Well, after waiting a couple of days for a response from the social media team that never came, I decided to send an email to customer service to see what answer they’d be able to come up with for my issue. And at first it seemed promising because I was told that they needed to research it more before they could respond, but eventually they sent me this…

Thank you for choosing Verizon. I have received your email dated 10/29/2015 regarding that  want to know why a new customer would be able to get Fios Internet speeds of 100 and/or 150 Mbps while existing customers can not. I apologize for any frustration or inconvenience this has caused. My name is Karen, and I will be happy to assist you. I will also review the account to make sure you are getting the best value.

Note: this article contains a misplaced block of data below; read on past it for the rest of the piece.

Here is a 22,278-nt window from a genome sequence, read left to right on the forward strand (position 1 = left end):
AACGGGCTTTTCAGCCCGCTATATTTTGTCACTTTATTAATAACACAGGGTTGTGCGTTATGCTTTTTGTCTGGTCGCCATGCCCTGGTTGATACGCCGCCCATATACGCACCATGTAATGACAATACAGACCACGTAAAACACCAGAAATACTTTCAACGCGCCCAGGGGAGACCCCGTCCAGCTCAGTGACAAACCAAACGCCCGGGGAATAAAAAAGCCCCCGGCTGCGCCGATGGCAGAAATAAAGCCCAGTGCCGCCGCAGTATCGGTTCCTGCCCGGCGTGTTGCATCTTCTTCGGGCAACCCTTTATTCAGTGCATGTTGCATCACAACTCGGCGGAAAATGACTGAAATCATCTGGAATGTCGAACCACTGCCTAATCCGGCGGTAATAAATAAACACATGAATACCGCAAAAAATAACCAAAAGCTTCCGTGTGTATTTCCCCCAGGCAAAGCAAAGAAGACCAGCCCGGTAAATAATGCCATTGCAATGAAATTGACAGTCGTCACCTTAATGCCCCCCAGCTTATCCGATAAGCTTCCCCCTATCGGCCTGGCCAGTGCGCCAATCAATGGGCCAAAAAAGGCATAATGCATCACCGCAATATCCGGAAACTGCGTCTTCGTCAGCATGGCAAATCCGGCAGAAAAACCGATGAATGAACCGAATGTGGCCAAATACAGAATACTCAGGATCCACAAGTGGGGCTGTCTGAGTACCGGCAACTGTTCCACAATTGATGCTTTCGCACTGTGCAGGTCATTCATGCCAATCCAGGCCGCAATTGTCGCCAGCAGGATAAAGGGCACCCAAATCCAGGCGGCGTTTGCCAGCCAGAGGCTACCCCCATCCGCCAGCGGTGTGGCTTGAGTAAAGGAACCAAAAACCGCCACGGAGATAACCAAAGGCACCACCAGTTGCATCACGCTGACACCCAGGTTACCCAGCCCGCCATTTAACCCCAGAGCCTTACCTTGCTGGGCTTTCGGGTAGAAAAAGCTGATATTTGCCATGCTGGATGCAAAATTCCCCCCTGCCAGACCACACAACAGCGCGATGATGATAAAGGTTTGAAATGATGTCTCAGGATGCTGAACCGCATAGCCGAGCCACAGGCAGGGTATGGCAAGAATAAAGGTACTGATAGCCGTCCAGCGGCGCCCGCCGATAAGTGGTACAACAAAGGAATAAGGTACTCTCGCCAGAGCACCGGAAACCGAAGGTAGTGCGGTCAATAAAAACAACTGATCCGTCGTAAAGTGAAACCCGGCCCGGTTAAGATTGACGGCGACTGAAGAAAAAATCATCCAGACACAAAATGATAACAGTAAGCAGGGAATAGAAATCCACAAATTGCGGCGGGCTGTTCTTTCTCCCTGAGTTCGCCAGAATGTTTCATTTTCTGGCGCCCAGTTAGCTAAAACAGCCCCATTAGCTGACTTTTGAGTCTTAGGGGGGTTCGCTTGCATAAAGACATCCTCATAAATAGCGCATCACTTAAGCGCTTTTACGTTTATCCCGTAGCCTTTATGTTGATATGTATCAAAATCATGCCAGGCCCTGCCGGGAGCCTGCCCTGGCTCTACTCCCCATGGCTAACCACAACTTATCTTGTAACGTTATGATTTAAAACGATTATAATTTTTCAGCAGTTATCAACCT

Thank ou [sic] for your interest in our products and service.

We apologize for the delay in our response and regret any inconvenience to you.

Unfortunately the connection speeds of 100 and 150 Mbps are not availble [sic] to you.

The decision to only offer the connection speeds of 100 and 150 Mbps was made at corporate management level. Unfortunately it has not been advised to us of why the decision was made to only offer the 100/150 Mbps to new customers and not to existing customers other than that there is technical limitation of upgrading the equipment for existing customers who already have Fios working at their location.

I’m very sorry for the inconvenience and frustration this will cause you and your family.